What Can I Do With This Major? Miami students learn about an online tool to help them explore majors, co-majors, minors, and career planning.
The Center for Career Exploration and Success led an event to educate students about a helpful online resource.
On Nov. 8, the Center for Career Exploration and Success (CCES) hosted an informational session to teach students about its benefits and career resources. Michela Buccini, CCES assistant director, led the event, guiding students through researching a field of study.
Miami University’s College of Arts and Science (CAS) boasts a rate of 98.4% of May 2022 graduates advancing to employment or graduate school by the fall. As a whole, Payscale.com ranked Miami No. 1 among Ohio public universities for return on investment in its 2021–2022 salary report. Faculty and staff work to continue these success rates and guide students through college and into the workforce.
CCES staff in spring 2023.
The national online resource What Can I Do With This Major? is an easy-to-navigate guide that takes student interests and recommends different areas of study. From there, students can click on individual sites and see an extensive overview of that topic, showing different branches within that area, specific coursework, and professional resources. The tool is beneficial for undecided majors and students looking to explore other areas of study in a co-major or minor.
“We see this resource used most extensively by fourth-year students and recent alumni making decisions on what might be a logical next step,” said Charlie Chen, CCES assistant director and CAS liaison. “I think it is particularly helpful because it can sometimes help students see beyond the ‘name brand recognition’ that might be associated with certain academic fields.”
To access What Can I Do With This Major?, Miami students can navigate from the CCES website’s online resources, and then scroll down to “What Can I Do With This Major?” A Miami login is required.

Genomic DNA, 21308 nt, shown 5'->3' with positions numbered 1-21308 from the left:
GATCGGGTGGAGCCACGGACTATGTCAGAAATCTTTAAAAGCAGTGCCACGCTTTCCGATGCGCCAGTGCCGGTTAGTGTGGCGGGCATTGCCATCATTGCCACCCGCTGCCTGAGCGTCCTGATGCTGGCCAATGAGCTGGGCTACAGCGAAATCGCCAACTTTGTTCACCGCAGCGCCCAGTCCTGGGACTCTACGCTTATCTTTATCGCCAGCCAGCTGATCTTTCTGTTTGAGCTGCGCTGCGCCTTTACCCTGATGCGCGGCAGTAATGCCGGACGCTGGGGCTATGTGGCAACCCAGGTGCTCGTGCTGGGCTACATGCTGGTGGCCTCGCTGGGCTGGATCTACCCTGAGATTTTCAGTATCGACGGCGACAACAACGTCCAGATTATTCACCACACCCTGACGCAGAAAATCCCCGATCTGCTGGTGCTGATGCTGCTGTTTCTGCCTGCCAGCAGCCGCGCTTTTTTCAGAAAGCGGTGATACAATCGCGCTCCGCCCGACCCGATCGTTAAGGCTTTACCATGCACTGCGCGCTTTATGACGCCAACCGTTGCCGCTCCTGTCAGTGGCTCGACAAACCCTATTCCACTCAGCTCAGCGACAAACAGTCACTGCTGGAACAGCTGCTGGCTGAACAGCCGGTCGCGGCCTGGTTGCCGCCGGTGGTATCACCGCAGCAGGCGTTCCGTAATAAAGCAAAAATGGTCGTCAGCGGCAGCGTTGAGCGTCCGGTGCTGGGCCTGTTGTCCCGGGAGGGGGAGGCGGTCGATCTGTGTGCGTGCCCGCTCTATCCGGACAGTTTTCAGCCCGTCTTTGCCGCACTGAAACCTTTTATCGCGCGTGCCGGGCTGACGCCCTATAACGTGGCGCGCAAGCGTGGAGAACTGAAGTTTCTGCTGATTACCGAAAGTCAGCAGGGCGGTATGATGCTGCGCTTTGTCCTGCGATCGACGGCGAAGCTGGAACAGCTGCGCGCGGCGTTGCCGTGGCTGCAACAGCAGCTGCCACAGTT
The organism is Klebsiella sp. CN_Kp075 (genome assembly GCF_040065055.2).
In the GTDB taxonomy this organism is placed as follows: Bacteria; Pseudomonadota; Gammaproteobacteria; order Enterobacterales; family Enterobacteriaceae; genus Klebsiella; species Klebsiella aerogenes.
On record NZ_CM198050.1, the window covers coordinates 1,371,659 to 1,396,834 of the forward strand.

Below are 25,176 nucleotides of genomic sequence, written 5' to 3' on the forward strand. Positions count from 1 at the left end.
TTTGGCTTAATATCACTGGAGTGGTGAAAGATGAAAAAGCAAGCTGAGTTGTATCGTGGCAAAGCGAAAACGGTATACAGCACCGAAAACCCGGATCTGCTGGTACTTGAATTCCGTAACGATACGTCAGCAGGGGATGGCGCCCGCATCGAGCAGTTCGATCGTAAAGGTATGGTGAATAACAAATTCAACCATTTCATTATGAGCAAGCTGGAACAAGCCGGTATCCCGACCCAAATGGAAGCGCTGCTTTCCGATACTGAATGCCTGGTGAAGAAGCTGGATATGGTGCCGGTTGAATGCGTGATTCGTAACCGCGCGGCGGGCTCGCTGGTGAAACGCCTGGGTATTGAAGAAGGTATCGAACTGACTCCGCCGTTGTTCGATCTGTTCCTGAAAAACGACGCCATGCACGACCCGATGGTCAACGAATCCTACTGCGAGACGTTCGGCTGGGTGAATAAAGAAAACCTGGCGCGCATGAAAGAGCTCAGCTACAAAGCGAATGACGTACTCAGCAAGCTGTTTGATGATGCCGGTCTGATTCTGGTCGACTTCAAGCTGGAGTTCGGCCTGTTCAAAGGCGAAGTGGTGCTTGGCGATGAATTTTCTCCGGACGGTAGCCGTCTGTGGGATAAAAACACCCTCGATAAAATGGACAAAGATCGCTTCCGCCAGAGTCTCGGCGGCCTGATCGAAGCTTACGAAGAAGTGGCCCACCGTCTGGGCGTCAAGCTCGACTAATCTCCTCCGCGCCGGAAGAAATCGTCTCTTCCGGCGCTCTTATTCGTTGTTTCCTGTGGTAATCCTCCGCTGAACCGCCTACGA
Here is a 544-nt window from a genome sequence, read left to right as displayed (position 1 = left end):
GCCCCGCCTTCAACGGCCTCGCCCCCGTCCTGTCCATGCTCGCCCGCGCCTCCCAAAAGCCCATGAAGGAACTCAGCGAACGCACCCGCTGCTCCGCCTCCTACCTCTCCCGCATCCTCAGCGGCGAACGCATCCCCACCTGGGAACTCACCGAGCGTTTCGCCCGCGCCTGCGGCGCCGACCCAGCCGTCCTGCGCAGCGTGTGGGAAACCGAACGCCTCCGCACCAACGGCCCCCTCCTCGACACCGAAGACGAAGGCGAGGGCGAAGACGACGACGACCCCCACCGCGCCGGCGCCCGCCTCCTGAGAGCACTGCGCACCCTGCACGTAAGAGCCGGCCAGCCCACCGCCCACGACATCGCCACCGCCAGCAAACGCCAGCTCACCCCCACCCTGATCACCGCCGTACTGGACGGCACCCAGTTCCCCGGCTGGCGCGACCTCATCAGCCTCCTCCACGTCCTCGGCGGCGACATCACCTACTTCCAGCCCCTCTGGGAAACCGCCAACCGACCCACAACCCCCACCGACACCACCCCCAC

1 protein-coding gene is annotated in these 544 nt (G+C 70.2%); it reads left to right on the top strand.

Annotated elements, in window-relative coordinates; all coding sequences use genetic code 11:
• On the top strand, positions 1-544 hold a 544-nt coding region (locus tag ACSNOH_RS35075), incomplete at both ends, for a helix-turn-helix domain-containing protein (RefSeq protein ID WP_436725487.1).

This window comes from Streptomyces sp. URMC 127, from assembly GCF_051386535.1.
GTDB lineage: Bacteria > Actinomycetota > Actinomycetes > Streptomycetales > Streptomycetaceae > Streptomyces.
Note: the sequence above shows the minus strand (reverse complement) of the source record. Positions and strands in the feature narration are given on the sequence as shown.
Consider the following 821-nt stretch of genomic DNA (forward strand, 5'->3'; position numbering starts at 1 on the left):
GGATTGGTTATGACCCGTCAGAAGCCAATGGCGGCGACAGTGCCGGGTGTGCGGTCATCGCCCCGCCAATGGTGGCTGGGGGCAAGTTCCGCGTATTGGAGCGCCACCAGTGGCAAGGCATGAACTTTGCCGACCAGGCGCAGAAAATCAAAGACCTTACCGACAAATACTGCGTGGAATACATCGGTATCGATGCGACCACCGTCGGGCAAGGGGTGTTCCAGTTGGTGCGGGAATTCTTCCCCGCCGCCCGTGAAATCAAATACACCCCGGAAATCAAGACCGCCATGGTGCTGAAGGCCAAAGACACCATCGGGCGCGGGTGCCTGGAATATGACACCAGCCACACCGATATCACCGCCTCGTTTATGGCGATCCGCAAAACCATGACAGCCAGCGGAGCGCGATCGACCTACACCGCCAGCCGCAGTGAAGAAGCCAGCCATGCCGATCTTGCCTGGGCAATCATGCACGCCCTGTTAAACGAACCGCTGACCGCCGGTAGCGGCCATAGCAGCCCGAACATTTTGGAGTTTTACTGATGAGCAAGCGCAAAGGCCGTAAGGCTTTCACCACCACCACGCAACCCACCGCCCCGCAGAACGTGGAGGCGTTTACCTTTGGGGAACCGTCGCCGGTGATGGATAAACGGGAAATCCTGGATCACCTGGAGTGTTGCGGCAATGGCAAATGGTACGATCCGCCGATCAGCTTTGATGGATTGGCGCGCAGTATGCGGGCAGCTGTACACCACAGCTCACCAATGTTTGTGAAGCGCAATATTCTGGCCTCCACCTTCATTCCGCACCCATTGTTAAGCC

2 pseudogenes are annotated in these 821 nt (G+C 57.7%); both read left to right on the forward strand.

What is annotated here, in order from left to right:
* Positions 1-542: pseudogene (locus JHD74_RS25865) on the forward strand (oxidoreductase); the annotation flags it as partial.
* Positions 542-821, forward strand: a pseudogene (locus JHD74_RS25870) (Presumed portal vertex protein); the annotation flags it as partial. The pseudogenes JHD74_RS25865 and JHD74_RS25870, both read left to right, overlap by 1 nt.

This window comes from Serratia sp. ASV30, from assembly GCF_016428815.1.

“Regardless of if you’re declared, if you’re exploring, what major you’re looking into, more than likely it’s a part of this website, or we have something similar,” Buccini said. “It gives tangible employers, strategies, and job titles that you can then begin searching for. I think it’s a good starting point to continue and launch your research.”
While emphasizing that “major does not equal career,” the resource offers an outlook for students who want more guidance on where to go after graduation, no matter their class year or how sure they might be in choosing their major.
“Just because a student studies psychology or history does not mean that they can only work as a psychiatrist or as a museum historian,” Chen said. “Those are both certainly respectable options, but others might include careers in human services, non-profits, education, or business.”
The CCES handles career-related questions, puts students in touch with a career advisor, and provides a variety of resources to help them build their resumé and prepare for interviews.
“We also have amazing peer career coaches and mock interviewers who work in our office,” said Buccini. “We have a ton of resources that can support students in that process; that way, when they graduate, they can feel confident in the skills they’ve learned.”